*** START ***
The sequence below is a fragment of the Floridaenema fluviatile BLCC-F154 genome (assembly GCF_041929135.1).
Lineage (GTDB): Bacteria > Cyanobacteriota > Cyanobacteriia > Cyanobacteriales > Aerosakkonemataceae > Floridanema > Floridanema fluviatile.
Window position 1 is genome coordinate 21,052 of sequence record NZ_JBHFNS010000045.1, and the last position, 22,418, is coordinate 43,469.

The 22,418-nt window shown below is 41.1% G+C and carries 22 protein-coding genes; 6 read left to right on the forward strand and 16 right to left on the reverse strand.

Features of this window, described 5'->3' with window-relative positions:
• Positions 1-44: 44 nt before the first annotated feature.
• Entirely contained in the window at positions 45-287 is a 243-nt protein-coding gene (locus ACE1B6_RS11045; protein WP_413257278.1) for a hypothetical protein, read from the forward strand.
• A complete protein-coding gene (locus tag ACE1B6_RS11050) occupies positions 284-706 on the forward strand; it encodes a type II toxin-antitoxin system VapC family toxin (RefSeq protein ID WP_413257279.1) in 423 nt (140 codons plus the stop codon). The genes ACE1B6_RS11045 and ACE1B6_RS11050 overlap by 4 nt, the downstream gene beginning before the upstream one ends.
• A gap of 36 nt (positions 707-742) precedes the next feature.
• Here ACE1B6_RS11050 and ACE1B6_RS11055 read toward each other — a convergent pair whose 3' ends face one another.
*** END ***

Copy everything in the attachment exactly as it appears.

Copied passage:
The sequence below is a fragment of the Floridaenema fluviatile BLCC-F154 genome (assembly GCF_041929135.1).
Lineage (GTDB): Bacteria > Cyanobacteriota > Cyanobacteriia > Cyanobacteriales > Aerosakkonemataceae > Floridanema > Floridanema fluviatile.
Window position 1 is genome coordinate 21,052 of sequence record NZ_JBHFNS010000045.1, and the last position, 22,418, is coordinate 43,469.

The 22,418-nt window shown below is 41.1% G+C and carries 22 protein-coding genes; 6 read left to right on the forward strand and 16 right to left on the reverse strand.

Features of this window, described 5'->3' with window-relative positions:
• Positions 1-44: 44 nt before the first annotated feature.
• Entirely contained in the window at positions 45-287 is a 243-nt protein-coding gene (locus ACE1B6_RS11045; protein WP_413257278.1) for a hypothetical protein, read from the forward strand.
• A complete protein-coding gene (locus tag ACE1B6_RS11050) occupies positions 284-706 on the forward strand; it encodes a type II toxin-antitoxin system VapC family toxin (RefSeq protein ID WP_413257279.1) in 423 nt (140 codons plus the stop codon). The genes ACE1B6_RS11045 and ACE1B6_RS11050 overlap by 4 nt, the downstream gene beginning before the upstream one ends.
• A gap of 36 nt (positions 707-742) precedes the next feature.
• Here ACE1B6_RS11050 and ACE1B6_RS11055 read toward each other — a convergent pair whose 3' ends face one another.